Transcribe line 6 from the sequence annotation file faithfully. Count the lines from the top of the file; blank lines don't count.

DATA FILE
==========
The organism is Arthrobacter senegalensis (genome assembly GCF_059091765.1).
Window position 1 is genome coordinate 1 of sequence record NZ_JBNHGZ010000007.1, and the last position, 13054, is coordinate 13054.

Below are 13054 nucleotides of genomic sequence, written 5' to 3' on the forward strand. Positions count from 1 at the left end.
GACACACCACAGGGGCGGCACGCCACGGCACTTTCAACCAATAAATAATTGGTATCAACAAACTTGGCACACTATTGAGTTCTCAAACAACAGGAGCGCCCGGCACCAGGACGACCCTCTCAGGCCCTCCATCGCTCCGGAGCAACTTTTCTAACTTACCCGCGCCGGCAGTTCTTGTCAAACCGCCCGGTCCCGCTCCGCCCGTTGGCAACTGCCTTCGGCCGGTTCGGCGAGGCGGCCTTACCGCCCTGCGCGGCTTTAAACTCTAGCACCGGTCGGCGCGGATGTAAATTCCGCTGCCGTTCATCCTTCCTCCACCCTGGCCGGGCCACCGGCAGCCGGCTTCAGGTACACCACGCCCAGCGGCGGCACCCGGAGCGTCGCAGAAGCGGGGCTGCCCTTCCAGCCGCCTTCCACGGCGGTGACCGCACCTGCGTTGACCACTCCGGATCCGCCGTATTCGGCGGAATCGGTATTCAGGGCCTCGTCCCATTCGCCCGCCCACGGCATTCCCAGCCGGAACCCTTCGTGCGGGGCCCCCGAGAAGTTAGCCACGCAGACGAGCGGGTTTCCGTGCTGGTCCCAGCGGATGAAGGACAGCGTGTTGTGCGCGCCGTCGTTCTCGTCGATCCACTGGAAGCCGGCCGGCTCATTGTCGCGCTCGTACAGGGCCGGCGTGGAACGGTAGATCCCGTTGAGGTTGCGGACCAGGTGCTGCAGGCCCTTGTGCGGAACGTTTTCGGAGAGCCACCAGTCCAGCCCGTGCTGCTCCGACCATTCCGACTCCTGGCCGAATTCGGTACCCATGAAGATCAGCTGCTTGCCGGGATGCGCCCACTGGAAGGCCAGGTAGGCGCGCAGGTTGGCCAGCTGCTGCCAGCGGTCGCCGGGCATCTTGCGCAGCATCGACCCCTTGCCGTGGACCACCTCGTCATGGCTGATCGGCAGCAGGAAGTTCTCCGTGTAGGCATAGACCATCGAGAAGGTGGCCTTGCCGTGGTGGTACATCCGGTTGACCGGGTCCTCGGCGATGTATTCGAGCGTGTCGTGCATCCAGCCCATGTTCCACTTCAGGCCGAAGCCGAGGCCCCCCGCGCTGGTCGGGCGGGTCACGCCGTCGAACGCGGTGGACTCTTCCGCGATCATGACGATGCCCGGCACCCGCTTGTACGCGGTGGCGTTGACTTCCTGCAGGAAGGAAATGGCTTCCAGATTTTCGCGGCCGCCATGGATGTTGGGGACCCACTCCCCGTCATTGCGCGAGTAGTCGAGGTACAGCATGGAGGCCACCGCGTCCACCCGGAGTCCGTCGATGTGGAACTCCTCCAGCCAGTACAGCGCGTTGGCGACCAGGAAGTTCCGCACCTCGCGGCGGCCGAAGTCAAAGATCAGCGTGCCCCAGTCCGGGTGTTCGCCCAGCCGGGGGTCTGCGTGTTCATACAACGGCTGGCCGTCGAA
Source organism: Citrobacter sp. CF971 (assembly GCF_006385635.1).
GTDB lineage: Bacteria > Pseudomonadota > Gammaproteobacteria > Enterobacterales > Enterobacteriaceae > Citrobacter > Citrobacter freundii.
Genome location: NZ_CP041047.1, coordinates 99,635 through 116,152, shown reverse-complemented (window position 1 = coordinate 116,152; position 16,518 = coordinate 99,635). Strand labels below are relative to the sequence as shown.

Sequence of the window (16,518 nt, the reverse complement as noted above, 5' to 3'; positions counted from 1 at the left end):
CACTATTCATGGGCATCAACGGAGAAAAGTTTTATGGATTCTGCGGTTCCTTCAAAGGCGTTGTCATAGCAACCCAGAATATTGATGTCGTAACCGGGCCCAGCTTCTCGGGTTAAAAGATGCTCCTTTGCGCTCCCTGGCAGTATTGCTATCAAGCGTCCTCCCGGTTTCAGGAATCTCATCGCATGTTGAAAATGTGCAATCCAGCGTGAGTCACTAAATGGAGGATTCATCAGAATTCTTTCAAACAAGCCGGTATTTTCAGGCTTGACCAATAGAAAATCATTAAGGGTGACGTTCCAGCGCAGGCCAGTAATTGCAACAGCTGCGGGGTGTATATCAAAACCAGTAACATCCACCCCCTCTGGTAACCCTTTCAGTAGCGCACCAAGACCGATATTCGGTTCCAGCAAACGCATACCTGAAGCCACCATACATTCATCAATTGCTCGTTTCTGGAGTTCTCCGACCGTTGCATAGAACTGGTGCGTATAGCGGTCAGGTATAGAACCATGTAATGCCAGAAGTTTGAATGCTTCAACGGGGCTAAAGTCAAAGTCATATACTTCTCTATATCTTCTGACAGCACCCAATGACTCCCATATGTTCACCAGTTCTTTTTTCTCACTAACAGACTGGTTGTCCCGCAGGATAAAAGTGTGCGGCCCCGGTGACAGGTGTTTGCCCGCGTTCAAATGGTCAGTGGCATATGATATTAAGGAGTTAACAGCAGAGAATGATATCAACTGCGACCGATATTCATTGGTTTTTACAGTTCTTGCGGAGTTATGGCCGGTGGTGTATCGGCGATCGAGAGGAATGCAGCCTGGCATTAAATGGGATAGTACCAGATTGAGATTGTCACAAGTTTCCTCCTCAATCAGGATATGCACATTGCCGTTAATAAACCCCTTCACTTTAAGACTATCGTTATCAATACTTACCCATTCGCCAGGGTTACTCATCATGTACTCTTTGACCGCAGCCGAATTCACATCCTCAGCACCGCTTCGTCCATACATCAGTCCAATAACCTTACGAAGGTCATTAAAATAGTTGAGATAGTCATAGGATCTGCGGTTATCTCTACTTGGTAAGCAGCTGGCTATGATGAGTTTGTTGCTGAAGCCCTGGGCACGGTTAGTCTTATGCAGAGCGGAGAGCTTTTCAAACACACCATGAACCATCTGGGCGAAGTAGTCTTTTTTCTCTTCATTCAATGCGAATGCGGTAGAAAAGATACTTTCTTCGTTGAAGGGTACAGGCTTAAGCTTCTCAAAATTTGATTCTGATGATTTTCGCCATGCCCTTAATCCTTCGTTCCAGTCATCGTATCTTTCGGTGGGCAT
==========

GTDB lineage: Bacteria > Pseudomonadota > Gammaproteobacteria > Enterobacterales > Enterobacteriaceae > Citrobacter > Citrobacter freundii.